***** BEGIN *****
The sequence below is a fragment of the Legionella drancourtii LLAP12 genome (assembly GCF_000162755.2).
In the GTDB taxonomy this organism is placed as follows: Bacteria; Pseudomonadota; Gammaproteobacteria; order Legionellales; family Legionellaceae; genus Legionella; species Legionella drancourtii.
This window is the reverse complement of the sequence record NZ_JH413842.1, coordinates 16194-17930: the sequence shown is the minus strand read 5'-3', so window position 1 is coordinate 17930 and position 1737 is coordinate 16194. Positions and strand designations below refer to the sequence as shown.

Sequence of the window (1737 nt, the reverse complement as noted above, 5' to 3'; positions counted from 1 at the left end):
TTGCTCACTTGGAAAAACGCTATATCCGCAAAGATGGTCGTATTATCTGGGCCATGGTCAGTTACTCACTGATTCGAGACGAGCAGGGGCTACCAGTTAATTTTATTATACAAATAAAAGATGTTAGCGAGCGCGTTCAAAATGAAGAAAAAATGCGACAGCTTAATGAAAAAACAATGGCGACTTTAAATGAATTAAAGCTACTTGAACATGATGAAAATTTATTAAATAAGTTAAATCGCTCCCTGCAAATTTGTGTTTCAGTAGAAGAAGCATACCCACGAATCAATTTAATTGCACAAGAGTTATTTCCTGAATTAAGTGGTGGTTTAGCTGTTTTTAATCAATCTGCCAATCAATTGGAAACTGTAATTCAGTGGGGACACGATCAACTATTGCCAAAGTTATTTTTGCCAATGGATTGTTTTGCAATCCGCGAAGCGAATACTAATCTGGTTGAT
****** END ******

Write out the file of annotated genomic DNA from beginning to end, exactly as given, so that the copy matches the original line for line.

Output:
The sequence below is a fragment of the Legionella drancourtii LLAP12 genome (assembly GCF_000162755.2).
In the GTDB taxonomy this organism is placed as follows: Bacteria; Pseudomonadota; Gammaproteobacteria; order Legionellales; family Legionellaceae; genus Legionella; species Legionella drancourtii.
This window is the reverse complement of the sequence record NZ_JH413842.1, coordinates 16194-17930: the sequence shown is the minus strand read 5'-3', so window position 1 is coordinate 17930 and position 1737 is coordinate 16194. Positions and strand designations below refer to the sequence as shown.

Sequence of the window (1737 nt, the reverse complement as noted above, 5' to 3'; positions counted from 1 at the left end):
TTGCTCACTTGGAAAAACGCTATATCCGCAAAGATGGTCGTATTATCTGGGCCATGGTCAGTTACTCACTGATTCGAGACGAGCAGGGGCTACCAGTTAATTTTATTATACAAATAAAAGATGTTAGCGAGCGCGTTCAAAATGAAGAAAAAATGCGACAGCTTAATGAAAAAACAATGGCGACTTTAAATGAATTAAAGCTACTTGAACATGATGAAAATTTATTAAATAAGTTAAATCGCTCCCTGCAAATTTGTGTTTCAGTAGAAGAAGCATACCCACGAATCAATTTAATTGCACAAGAGTTATTTCCTGAATTAAGTGGTGGTTTAGCTGTTTTTAATCAATCTGCCAATCAATTGGAAACTGTAATTCAGTGGGGACACGATCAACTATTGCCAAAGTTATTTTTGCCAATGGATTGTTTTGCAATCCGCGAAGCGAATACTAATCTGGTTGAT